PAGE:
US 4211352 A
A pneumatic, linear thrust hand tool, such as a nail driver wherein a charge of pressurized gas in a firing chamber acts, when a main valve is opened, to drive a ram downward. The main valve is opened by a higher pressure source gas entering a charging chamber under a piston carried on the valve stem. Then a control valve is released, the pressurized gas under the piston is delivered to the main cylinder to return the ram and, when the main valve is closed, the pressure in the firing chamber is equalized with that in the charging chamber to prepare it for the next "firing".
1. A pneumatic linear thrust hand tool comprising:
a main cylinder;
a ram reciprocable in said main cylinder;
a firing chamber above said main cylinder;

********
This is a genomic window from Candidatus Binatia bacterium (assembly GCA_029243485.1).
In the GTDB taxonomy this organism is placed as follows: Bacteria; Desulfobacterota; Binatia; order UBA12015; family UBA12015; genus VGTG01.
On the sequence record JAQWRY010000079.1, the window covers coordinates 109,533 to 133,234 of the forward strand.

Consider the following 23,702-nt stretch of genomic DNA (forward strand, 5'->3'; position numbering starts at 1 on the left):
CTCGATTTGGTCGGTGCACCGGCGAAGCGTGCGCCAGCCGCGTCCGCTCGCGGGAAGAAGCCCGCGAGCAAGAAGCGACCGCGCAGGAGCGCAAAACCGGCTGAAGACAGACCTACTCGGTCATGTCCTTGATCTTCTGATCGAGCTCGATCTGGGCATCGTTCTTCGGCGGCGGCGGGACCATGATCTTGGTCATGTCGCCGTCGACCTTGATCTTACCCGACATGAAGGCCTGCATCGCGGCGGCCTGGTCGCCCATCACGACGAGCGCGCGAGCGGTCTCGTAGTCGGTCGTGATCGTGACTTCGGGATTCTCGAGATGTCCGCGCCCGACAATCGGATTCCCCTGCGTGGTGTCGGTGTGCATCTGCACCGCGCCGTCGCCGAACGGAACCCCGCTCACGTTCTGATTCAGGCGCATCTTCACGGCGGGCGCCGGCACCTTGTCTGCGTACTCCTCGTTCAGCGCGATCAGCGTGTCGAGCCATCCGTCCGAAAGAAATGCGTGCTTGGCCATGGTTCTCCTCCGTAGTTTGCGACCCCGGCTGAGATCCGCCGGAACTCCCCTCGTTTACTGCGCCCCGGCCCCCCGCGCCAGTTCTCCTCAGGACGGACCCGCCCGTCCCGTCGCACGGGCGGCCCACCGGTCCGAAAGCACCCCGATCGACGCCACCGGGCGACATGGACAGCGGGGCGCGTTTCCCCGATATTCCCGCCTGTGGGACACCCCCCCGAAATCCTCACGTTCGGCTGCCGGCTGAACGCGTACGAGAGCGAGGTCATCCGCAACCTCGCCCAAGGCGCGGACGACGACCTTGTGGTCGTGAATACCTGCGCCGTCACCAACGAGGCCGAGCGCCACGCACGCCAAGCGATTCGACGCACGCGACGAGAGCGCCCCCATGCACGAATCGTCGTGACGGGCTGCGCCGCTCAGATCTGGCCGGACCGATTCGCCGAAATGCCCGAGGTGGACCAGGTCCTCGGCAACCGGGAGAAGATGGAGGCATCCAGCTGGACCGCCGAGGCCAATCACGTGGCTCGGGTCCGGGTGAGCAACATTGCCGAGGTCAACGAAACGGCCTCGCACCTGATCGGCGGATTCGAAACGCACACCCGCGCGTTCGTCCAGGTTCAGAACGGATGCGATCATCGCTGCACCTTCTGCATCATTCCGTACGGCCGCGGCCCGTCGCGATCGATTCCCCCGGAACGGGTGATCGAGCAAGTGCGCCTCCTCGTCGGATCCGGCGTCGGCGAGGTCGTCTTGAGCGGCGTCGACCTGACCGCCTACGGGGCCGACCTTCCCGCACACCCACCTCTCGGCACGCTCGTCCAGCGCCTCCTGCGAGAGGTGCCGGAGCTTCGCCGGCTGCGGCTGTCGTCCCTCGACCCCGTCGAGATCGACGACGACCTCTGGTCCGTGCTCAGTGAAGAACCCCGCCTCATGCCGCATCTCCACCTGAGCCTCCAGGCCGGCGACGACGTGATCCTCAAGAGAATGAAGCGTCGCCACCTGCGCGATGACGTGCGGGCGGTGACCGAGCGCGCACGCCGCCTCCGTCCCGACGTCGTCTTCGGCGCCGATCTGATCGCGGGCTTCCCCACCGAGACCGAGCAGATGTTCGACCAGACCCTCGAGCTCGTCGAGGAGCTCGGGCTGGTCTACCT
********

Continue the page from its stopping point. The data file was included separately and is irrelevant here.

a large main valve operable when opened to bring said main cylinder and said firing chamber into communication;
a charging chamber;
supply valve means for bringing said charging and firing chambers into communication when said main valve is closed;
control valve means operative in one position to connect said charging chamber to a source of pressurized gas; and,
a main valve actuator operative in response to flow of gas into said charging chamber to open said main valve.
2. The pneumatic hand tool defined by claim 1 wherein the said valve actuator comprises:
an actuator cylinder contained within said charging chamber;
an actuator piston reciprocable in said actuator cylinder;
charging ports in said actuator ccylinder opening to the interior of said charging chamber;
said charging ports being uncovered by said actuator piston at the outer portion of its stroke;